The Galway Races Summer Festival has opened in Ballybrit, with a limit of 1,000 spectators a day.

Organisers say this year's event will be strictly controlled in accordance with health and safety guidelines to prevent the spread of Covid-19.

Gates opened at 2.30pm and racing fans clutched their tickets like lotto winners.

Organisers had hoped to welcome 5,000 spectators a day, but the number was capped at 1,000. Everybody on site is subject to strict health screening both in advance and on the day of racing.

It’s normally one of the biggest sport and social events in the west of Ireland with tens of thousands of race goers making the annual pilgrimage to Ballybrit. It’s a massive scaling back in numbers, but an improvement on last year, when there were no fans and racing took place behind closed doors.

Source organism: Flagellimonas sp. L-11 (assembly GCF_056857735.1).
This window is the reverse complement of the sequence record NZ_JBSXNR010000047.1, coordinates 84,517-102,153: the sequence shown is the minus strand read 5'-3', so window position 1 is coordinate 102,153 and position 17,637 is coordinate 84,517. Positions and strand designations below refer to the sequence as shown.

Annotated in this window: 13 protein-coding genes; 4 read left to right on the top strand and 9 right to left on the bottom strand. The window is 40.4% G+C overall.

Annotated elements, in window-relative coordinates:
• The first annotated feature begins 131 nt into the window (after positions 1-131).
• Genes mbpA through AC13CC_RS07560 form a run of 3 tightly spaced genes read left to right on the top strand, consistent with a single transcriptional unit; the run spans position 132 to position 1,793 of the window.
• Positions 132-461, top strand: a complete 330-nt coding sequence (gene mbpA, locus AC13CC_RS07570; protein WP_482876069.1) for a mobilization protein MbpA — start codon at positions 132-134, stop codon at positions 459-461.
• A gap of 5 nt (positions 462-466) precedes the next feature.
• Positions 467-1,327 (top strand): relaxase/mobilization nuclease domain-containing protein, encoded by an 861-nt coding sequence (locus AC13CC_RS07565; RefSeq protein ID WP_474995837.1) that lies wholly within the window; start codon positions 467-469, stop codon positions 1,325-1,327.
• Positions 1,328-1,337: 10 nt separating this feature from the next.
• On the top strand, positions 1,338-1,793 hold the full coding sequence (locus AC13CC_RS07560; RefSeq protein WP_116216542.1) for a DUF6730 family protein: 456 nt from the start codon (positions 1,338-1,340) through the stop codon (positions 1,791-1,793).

The 7-day festival is adhering to strict protocols set down by Horse Racing Ireland and the Irish Horseracing Regulatory Board, according to Michael Moloney, CEO of the Galway Racecourse.

"This time last year we were racing behind closed doors and it is disappointing not to have a larger crowd in attendance this year," he said.

"We have a daily capacity of 46,000 spectators so it's tough on everybody. We had a detailed plan in place to accommodate 5,000 per day but contact tracing on a racecourse is considered a lot more difficult than a seated stadium.

"However there’s still a sense of excitement and anticipation around the enclosure and everybody is scurrying around putting last minute details in place."

There are 52 races taking place over the seven days, with prize money of over €1.8m on offer.

The feature race highlights this week include the Tote Galway Plate on Wednesday and the Guinness Galway Hurdle on Thursday.

Ballybrit Racecourse has facilitated a vaccination centre on a site separate to the racing area since last February. So far, around 150,000 people have received their jabs.

This year’s festival is a fully outdoors event with no indoor dining facilities.